Even then, the server will NOT cache longer than
the AUTHORITATIVE (owning) DNS server provides
on the TTL of the response.

Max is what it says, the max for any record.
Anonymous
January 1, 2005 3:34:21 PM

Archived from groups: microsoft.public.win2000.dns,microsoft.public.windows.server.dns (More info?)

On Tue, 28 Dec 2004 10:31:59 -0600, "Joe Hardin" <spepa@c-gate.net>
wrote:

>The setup:
>
>1. Win2K dns servers with forwarding enabled.
>2. Win2K Pro and XP Pro workstations.
>3. T-1 internet connection.

To where does the DNS servers forward queries to?
>
>When a workstation cannot resolve a browser request and the request is sent
>to the local dns server and it cannot locally resolve but must forward the
>request to the internet, does the local Win 2K server cache the results from
>the remote internet dns server that was used as a forwarder?

Yes by default.
>
>Without editing the registry, is there a "more safe" method of increasing
>the size of the Win 2K server's dns cache?

Its already big enough for most uses. The cache by default goes on
the TTL value for records, as this is usually set by someone who knows
how long that record will be in use for. For example, in my setup,
DNS records for hodgsonfamily.org I have been asked to be cached for
at maximum 1 day (86400 seconds), as the information there doesn't
change much, but in some instances this needs bringing down to five
minutes or less, due to the changing nature of the data.
>
>I'm considering any and everyway to speed up the internet browsing as you
>can tell.

Don't look towards DNS - there may be more effective ways:

- Install Proxy server on the LAN which caches pages;
- Have a firewall or another DNS server which gets data from root
hints, also having a cache (I have found that in my setup this has
worked great).

Hope this helps,
Andrew.
--
Andrew Hodgson in Bromyard, Herefordshire, UK.
My Email: use <andrew at hodgsonfamily dot org>.
Anonymous
January 1, 2005 3:36:54 PM

Archived from groups: microsoft.public.win2000.dns,microsoft.public.windows.server.dns (More info?)

On Tue, 28 Dec 2004 11:43:20 -0600, "Joe Hardin" <spepa@c-gate.net>
wrote:

>Herb,
>
>Thanks for your comments. The intranet dns servers are caching, but I only
>see via ipconfig /displaydns cache entries for the other intranet servers
>that they are replicating with. When I look in the cache on my XP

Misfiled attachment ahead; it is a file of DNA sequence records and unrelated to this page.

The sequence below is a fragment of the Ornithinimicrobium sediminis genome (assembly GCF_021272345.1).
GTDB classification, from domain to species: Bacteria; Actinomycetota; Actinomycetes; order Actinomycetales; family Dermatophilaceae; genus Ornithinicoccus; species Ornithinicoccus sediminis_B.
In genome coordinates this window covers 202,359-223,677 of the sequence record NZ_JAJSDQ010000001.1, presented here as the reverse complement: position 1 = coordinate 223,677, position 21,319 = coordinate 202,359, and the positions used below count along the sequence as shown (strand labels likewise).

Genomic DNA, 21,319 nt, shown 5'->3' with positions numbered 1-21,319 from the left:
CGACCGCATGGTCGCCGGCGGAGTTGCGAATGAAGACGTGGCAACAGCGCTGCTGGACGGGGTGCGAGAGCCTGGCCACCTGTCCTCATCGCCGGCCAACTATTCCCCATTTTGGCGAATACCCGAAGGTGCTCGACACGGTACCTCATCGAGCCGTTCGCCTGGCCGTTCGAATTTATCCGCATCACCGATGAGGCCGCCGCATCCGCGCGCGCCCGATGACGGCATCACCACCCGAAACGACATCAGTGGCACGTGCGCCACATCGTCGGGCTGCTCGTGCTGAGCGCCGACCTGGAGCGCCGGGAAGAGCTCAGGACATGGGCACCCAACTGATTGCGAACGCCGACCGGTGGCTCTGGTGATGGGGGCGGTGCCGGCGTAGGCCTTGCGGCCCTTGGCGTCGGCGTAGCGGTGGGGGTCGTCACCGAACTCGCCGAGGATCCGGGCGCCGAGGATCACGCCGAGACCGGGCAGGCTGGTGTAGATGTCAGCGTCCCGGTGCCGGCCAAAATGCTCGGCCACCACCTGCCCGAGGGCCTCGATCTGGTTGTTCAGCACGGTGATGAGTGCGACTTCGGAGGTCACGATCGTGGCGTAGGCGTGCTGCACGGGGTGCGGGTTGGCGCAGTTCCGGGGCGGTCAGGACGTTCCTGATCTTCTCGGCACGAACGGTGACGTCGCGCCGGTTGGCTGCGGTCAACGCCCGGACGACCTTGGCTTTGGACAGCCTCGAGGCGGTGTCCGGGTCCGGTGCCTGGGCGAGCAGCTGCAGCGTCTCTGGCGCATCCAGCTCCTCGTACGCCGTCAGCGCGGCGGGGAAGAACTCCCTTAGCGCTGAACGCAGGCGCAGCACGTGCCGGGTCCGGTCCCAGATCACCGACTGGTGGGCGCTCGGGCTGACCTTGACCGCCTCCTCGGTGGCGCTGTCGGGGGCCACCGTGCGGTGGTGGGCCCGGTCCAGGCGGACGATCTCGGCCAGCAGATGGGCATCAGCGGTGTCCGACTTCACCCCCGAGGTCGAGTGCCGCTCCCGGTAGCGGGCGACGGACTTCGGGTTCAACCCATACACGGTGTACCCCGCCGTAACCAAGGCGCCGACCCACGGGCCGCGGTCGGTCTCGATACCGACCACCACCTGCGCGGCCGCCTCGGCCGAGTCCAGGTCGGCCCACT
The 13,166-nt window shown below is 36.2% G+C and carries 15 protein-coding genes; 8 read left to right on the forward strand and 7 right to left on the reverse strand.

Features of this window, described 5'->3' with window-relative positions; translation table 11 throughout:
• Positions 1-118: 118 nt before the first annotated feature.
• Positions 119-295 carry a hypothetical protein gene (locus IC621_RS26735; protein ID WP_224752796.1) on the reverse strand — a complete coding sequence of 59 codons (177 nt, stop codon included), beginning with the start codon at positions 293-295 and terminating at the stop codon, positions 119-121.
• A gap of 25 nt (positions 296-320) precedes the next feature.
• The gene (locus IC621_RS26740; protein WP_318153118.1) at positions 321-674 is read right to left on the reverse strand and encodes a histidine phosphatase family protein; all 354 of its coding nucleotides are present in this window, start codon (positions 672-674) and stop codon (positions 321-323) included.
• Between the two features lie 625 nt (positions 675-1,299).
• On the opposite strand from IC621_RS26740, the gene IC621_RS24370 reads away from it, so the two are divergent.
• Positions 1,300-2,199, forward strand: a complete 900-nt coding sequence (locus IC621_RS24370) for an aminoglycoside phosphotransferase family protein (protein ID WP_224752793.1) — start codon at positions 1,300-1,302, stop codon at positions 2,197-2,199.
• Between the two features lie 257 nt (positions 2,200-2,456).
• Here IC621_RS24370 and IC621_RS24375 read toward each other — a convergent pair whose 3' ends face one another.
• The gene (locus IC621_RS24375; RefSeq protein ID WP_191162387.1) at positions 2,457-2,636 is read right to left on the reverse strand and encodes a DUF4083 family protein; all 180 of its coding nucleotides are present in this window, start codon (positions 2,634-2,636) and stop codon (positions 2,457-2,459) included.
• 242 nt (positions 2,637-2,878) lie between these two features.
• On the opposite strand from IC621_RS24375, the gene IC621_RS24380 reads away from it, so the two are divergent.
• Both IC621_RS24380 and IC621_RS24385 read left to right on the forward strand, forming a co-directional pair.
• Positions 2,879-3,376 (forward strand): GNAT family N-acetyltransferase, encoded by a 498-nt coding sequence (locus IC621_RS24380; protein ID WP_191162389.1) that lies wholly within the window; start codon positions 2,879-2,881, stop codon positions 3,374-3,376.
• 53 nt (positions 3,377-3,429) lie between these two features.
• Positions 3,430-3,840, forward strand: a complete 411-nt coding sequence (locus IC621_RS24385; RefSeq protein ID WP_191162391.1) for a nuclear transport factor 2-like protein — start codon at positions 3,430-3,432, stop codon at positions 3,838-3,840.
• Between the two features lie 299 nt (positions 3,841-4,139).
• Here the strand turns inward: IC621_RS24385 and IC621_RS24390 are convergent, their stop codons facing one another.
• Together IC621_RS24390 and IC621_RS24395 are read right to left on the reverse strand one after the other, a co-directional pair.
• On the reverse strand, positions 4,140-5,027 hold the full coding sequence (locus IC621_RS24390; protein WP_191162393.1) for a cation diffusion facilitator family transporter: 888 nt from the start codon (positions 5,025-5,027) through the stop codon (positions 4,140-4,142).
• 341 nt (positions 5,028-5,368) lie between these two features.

>workstation, I see locations of sites I have browsed to. What I now wonder
>about, is why are the locations I have browsed to, cached on the intranet
>server dns for other intranet clients to use?

This is because the command you are using, will not look at the _DNS
Server_ cache, but the _DNS client_ cache, which are quite different.
That is what I would expect to see using that command on a standard
server setup, as usually that server is not going to many sites etc,
not like a typical workstation, which may browse through several sites
an hour.
>
>I also understand what you are saying about allowing the firewall to
>forward, but our firewall manufacturer says that can be problematic at times
>so we disabled that function not long after the firewall installation. By
>doing so, browsing speed increased.

Which firewall is this?

Andrew.
--
Andrew Hodgson in Bromyard, Herefordshire, UK.
My Email: use <andrew at hodgsonfamily dot org>.
Anonymous
January 17, 2005 7:42:04 AM

Archived from groups: microsoft.public.win2000.dns,microsoft.public.windows.server.dns (More info?)

<!DOCTYPE html PUBLIC "-//W3C//DTD HTML 4.01 Transitional//EN">
<html>
<head>
<meta http-equiv="Content-Type" content="text/html;charset=UTF-8">
<title></title>
</head>
<body text="#000000" bgcolor="#ffffff">
<blockquote type="cite"
cite="mid%23m9XCrP7EHA.2788@TK2MSFTNGP15.phx.gbl">
<p>I'm considering any and everyway to speed up the internet <em>[sic]</em>
browsing as you can tell.<br>
</p>
</blockquote>
<p>What makes you think that DNS service is the bottleneck (rather
than, say, repeated HTTP fetches of the same object or simple web page
bloat)?  Have you made any measurements at all?  Profile; don't
speculate.
</p>
</body>
</html>
!